As Mariupol residents continue to flee, a car carrying children came under fire, Oleksandr Starukh, governor of the nearby Zaporizhzhia region, said Monday. It was one of a series of incidents that he said left minors in serious condition. He said more than 20 buses were attempting to transit negotiated humanitarian corridors.

“Everything will have to be answered for. For every child. For every life,” Starukh said in a message on Telegram.

Addressing Ukrainians in a video address on Monday, President Volodymyr Zelensky praised the bravery of his people and condemned Russian troops, who are struggling to advance across different fronts, as “slaves of propaganda.”

“During this invasion, heroes have constantly declared themselves among millions of our people. Once ordinary Ukrainians, and now fighters. Men and women who stand up for our state,” he said. “Stand up so that the enemy does not believe that this is a reality. But we will make them believe.”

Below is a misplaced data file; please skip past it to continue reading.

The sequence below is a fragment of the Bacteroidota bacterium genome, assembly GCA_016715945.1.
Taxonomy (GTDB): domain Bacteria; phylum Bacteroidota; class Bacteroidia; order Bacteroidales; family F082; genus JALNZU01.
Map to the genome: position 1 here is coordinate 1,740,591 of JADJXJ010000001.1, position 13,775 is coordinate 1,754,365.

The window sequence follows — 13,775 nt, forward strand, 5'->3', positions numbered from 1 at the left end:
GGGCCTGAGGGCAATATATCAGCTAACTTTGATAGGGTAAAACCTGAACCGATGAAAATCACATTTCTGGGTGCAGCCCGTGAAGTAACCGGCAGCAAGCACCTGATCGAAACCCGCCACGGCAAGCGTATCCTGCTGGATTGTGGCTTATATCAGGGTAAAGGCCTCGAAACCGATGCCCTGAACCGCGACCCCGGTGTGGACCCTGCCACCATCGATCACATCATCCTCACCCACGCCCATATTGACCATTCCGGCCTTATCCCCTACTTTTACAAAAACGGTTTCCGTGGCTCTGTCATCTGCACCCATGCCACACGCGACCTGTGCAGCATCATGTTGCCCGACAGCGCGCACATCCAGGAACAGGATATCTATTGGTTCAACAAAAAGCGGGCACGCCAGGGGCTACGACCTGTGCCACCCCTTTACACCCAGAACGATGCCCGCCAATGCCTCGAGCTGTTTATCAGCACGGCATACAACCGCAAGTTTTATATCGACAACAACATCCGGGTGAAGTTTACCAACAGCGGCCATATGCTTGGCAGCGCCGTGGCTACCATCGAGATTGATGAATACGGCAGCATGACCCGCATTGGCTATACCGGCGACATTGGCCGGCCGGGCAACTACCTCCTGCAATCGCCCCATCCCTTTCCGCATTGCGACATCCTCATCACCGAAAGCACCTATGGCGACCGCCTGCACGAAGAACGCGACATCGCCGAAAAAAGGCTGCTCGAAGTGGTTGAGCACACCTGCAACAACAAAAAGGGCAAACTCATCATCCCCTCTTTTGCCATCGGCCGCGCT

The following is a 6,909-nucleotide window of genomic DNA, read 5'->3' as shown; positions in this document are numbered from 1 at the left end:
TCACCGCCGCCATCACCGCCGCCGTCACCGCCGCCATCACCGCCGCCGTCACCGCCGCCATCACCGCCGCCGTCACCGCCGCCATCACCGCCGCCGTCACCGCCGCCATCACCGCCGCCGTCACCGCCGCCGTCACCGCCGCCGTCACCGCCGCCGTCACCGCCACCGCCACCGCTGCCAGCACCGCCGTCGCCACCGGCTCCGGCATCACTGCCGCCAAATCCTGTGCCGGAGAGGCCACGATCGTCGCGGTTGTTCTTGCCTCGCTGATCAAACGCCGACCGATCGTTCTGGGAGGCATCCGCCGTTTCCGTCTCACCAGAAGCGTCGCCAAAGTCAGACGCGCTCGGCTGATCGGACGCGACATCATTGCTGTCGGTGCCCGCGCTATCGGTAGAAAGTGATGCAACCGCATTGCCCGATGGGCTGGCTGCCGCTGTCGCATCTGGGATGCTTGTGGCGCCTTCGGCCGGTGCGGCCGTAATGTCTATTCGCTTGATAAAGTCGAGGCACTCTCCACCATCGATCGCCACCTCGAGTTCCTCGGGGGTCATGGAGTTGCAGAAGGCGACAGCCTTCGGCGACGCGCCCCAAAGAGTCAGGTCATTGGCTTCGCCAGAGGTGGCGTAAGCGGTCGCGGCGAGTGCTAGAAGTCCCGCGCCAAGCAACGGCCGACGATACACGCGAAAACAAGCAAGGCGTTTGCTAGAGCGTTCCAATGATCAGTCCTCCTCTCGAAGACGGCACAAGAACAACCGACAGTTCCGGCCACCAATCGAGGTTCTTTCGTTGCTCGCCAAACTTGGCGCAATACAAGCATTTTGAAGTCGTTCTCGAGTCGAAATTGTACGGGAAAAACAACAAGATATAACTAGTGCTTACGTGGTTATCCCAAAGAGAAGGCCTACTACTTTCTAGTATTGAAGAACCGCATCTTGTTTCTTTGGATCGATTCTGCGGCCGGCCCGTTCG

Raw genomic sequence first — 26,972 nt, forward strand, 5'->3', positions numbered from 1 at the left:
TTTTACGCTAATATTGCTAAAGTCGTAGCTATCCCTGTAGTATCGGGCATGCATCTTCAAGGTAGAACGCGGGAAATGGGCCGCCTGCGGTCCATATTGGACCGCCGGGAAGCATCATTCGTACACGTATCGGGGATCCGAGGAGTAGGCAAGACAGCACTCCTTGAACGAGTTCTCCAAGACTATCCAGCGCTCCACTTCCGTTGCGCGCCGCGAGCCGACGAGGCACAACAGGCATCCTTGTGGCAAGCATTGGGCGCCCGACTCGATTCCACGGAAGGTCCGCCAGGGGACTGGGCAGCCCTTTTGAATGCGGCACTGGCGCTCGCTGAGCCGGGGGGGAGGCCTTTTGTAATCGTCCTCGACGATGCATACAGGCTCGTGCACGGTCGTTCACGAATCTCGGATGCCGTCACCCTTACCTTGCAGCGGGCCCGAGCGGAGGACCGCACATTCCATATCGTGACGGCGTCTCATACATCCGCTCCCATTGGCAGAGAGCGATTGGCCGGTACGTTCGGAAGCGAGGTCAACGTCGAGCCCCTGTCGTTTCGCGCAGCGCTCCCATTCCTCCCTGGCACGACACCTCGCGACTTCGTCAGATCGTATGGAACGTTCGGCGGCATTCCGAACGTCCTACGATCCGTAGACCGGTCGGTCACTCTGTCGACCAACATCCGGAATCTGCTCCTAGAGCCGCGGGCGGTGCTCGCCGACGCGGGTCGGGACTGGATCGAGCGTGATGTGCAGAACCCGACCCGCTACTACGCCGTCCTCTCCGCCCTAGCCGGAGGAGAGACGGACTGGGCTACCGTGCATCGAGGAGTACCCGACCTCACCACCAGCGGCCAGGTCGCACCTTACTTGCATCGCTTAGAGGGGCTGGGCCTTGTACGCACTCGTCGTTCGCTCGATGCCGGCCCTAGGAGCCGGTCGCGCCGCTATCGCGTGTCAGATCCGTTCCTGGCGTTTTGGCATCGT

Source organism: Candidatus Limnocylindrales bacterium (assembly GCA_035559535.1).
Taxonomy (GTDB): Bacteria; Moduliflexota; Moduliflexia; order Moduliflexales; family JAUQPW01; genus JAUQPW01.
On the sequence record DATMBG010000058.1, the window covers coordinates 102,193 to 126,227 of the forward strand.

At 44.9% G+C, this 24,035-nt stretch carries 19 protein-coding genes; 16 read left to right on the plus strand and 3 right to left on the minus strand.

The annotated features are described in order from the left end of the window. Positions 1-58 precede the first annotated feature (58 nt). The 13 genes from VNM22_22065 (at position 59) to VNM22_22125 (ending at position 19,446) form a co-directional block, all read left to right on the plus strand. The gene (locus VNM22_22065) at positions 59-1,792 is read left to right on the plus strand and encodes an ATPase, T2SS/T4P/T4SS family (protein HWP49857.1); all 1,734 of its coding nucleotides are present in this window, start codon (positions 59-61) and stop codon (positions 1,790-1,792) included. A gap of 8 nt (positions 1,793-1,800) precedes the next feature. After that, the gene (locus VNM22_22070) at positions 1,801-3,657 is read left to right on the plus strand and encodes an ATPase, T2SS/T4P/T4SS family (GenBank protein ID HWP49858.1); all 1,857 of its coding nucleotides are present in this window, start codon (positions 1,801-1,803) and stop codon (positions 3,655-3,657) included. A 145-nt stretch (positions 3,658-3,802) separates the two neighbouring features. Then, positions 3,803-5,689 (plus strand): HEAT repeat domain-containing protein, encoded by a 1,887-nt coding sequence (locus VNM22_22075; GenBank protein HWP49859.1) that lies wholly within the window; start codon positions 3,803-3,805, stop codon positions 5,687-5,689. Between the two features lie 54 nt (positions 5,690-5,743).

Zelensky, who has sought to both rally his people and to obtain greater foreign support, referenced an incident in which gunfire erupted during a protest of Russia’s capture of the southern city of Kherson, blaming Russian forces for the gunfire against residents. Video of the incident — which was verified by The Washington Post — showed a chaotic scene in which gunfire and explosions were heard and clouds of smoke appeared amid a group of demonstrators in Svobody Square.

“Kherson, hold on! We will never forget these shots,” Zelensky said.

What to know about Volodymyr Zelensky, Ukraine’s TV president turned wartime leader

In Kyiv, a massive explosion hit a shopping mall, killing at least eight people and providing further evidence of Russia’s intent to capture the capital city. American officials said Russian forces are stalled about nine miles to the northwest and about 18 miles to the east of Kyiv.